Beni-chidori (or Beni-shidare) is a form of the Japanese apricot, and has become quietly popular on account of its very early blossom, appearing in February or early March (or even earlier in mild winters) when there is not much other colour around.
The deep pink single flowers are borne in profusion and contrast elegantly with the bare branches - the blossom appears well ahead of the leaves, and is notably long-lasting (3-4 weeks). It is a great choice for bringing some intense colour to the garden towards the end of winter.
The flowers have a pleasant almond-like scent too.
In warm climates the tree will produce small yellow fruitlets in the autumn, but this is very unlikely in the UK. The fruits are not particularly palatable, but are valued in China and Japan for making preserves and alcoholic drinks.
The leaves turn apricot orange in the autumn.
Although usually grown in the UK as small specimen trees, Japanese apricots have a naturally "shrubby" habit and can also be trained into low hedges. Left to its own devices it will often revert to a multi-stemmed bush.
Beni-chidori flowering cherry trees for sale
In a 12L pot
Very small size (< 1.5m after 10 years)
Deliveries from September for pot grown and December for bare-rooted (where items shown in stock).
You can pre-order now for delivery when the new season starts. You won't be asked to pay until nearer the time.
How to grow
Once the tree is more than 3-4 years old Beni-chidori benefits from regular annual pruning in spring - after the blossom has finished.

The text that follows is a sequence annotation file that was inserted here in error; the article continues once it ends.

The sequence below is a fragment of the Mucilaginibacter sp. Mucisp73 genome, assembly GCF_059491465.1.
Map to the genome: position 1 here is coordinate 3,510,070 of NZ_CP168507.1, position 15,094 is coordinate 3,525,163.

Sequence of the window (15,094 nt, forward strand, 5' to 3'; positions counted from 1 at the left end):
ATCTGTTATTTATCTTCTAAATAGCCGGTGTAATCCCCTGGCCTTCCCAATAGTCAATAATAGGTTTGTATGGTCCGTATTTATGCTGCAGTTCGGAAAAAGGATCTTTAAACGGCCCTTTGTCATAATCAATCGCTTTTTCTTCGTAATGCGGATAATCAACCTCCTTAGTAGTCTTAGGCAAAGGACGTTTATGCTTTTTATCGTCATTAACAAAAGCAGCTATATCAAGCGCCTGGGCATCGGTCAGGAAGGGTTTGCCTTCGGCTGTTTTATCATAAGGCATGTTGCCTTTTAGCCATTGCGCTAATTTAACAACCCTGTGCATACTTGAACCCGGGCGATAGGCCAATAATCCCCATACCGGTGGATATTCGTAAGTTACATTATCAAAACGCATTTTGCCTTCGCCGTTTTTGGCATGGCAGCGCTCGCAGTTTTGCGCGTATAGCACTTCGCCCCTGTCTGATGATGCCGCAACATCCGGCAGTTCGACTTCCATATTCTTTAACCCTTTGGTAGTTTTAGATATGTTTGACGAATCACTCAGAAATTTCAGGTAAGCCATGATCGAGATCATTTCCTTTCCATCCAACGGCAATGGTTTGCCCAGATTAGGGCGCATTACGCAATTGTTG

Beni-chidori remains a small tree (particularly if pruned), and is a good choice for a large patio container - our top-worked forms are ideal for this purpose.
Alternatively plant it out in the garden, allowing 2m-3m height and spread. It is tolerant of most soils.
Because it flowers so early, frost damage of the blossom is always a risk, so for best results try to plant in a sheltered south-facing spot and avoid frost pockets.
Despite its name, the Japanese apricot Prunus mume is native to China and Korea as well. The species is often much longer-lived than other flowering cherries.
Many hundreds of varieties of this species are known in China and Japan, some being grown for fruit, others for ornament. The variety we supply, Beni-chidori, is also known as Beni-shidare.
- AwardsRHS Award of Garden Merit
- Gardening skillBeginner
- Attractive featuresAttractive flowersScented flowers
- Growth habitUpright-spreading
- Height after 10 years1.5m-2.5m / 5ft-8ft
- Flower colourPink - dark
- Flowering seasonEarly
- Flowering monthFebruary
- Flower formSingle flower (5-8 petals)
- Leaf colour - autumnOrange / Gold
- Leaf colour - summerGreen
- PruningPrune after flowering
- Growth rateAverage
- Country of originChinaJapan
- Annual cycleDeciduous
- WildlifeRHS perfect for pollinators
How to choose a flowering cherry tree
We list more than 70 different flowering cherry trees. Choosing can be difficult! Our article explaining the different characteristics of flowering cherries might help narrow down the selection.